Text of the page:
The Best Cast Iron Cookware of 2023, Tested and Reviewed


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Nov 06, 2023

The Best Cast Iron Cookware of 2023, Tested and Reviewed

Invest in cookware that’s not only versatile but will last a lifetime. Jump to a

Invest in cookware that's not only versatile but will last a lifetime.

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Food and Wine / Russell Kilgore

What do cast iron cookware and wine have in common? They both get better with age. The more you use your cast iron cookware, the better results.

It might be tempting to keep buying new nonstick pans, but cast iron pieces will last you a lifetime. In addition to its practically indestructible design, the dense metal offers superior heat retention, even cooking, and versatility, allowing you to use it on the stovetop, the grill, and in the oven.

With so many cast iron brands on the market, it can be hard to know which are the best — the ones that make pieces that truly stand the test of time. Enameled or non-enameled? Pre-seasoned or unseasoned? Just one skillet or an entire set? Below, we answer these questions with our favorite cast iron cookware pieces loved by our test kitchen and editors.


Pros: It offers superior heat distribution when cooking and gives foods even browning.

Cons: It has a small pour spout and could cause drippage.

Lodge manufactures high-quality cast iron cookware pieces at affordable prices, and this skillet is one of our favorites from the brand, earning a perfect score during our tests. It outperformed more expensive skillets by giving a thick cut of pork a beautiful crust without sticking to the pan. We also found that it consistently produced high, even heat throughout the tests and that it was easier to clean than others.

What's more, you get a comfortable silicone handle cover for safe and smooth transitions between the stove, oven, grill, and table. The skillet is pre-seasoned, compatible with induction cooktops, and has an attractive tag everyone can appreciate.

Price at time of publish: $41

Food & Wine / Russell Kilgore


Pros: This set is a budget-friendly way to start using more cast iron cookware pieces.

Cons: A hot handle cover is not included with this set.

On a budget but eager to outfit your kitchen with a few essential cast iron cookware pieces? Lodge's 4-piece set includes our test kitchen-approved 10.25-inch skillet, a 10.5-inch round griddle, a 5-quart Dutch oven, and an accompanying lid (which also fits on the skillet) to serve just about every purpose in the kitchen. Plus, they’re suitable for campfire cooking, enabling you to enjoy delicious meals on your adventures.

Lodge seasons their cookware with 100% vegetable oil, so you can get straight to cooking after taking this set out of the box. Prepare pancakes for breakfast on the griddle, soup for lunch in the Dutch oven, and steaks for dinner in the classic skillet, all without breaking the bank.

Price at time of publish: $132


Pros: This is a heritage set of pieces that comes with a limited lifetime warranty.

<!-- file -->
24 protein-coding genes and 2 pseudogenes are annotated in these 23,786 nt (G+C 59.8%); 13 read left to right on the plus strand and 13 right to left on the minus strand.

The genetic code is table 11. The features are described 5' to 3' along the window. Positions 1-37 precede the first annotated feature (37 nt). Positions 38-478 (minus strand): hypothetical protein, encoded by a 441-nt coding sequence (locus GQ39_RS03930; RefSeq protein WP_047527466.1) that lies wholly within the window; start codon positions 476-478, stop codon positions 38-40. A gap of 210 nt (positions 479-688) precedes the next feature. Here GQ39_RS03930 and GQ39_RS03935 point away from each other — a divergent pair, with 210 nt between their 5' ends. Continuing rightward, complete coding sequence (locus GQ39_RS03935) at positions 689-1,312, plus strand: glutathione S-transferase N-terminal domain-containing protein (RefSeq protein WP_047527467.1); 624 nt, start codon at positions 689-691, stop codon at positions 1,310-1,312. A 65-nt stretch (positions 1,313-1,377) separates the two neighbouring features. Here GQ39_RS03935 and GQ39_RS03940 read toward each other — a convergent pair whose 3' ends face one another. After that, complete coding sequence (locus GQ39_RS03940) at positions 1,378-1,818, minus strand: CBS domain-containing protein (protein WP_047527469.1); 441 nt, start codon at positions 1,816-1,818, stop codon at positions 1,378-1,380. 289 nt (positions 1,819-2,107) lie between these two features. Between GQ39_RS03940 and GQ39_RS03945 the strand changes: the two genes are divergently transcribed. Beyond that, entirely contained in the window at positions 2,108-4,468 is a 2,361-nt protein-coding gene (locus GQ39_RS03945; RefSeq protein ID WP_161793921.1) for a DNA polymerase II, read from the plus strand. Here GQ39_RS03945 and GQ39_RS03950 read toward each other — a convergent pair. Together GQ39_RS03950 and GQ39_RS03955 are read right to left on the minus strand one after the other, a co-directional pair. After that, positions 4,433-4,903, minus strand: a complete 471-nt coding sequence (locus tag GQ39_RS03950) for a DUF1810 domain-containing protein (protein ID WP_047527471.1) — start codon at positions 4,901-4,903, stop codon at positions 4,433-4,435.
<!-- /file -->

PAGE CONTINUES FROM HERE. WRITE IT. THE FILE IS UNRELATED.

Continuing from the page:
Cons: The set doesn't offer as much variety for the cost.

After comparing this set to all the other cast iron cookware collections on the market, we named it our favorite because of the craftsmanship the brand has become synonymous with. The enameled cast iron requires no seasoning and is easy to rinse clean — yes, you can technically place it in the dishwasher, but we prefer handwashing for longevity. Every piece, including the knobs, is oven-safe, stain-, and chip-resistant, so you don't have to worry about damaging your investment.

Though Le Creuset's products are on the expensive side, the quality speaks for itself. Including a limited lifetime warranty, this set features a 9-inch signature skillet, a 5.5-quart Dutch oven with a lid, and a 1.75-quart saucepan with a lid.

Price at time of publish: $575


Pros: This is an ideal size for small spaces or those cooking for one to two people.

Cons: This will not fit large cuts of meat or meals for a family.

For just $10, you can experience the quality of Lodge cast iron cookware. This 6.5-inch skillet offers all the benefits of the larger version, our best overall pick, including being pre-seasoned, induction compatible, and able to withstand temperatures up to 500° F.

Even though it's on the small side, Food & Wine Commerce Writer Elisabeth Sherman testifies to its endless versatility and ability to cook various dishes with ease, including two fried eggs or a low-maintenance dinner for two "without any overcrowding." Plus, the hole in the handle allows this mini skillet to be a piece of decor on your wall or counter when not in use.

Price at time of publish: $10


Pros: It's our favorite Dutch oven because of its thoughtful design and delicious results during our in-house tests.

Cons: Foods might stick to the surface, but it's nothing a little oil can't fix.

Chili, roast chicken, and sourdough bread are just a few delicious recipes you can make using this editor-loved Staub Dutch oven. We put it to the test against other popular Dutch ovens, including ones from brands like Le Creuset and Emile Henry, and it came out on top, producing evenly browned chicken and perfectly cooked rice.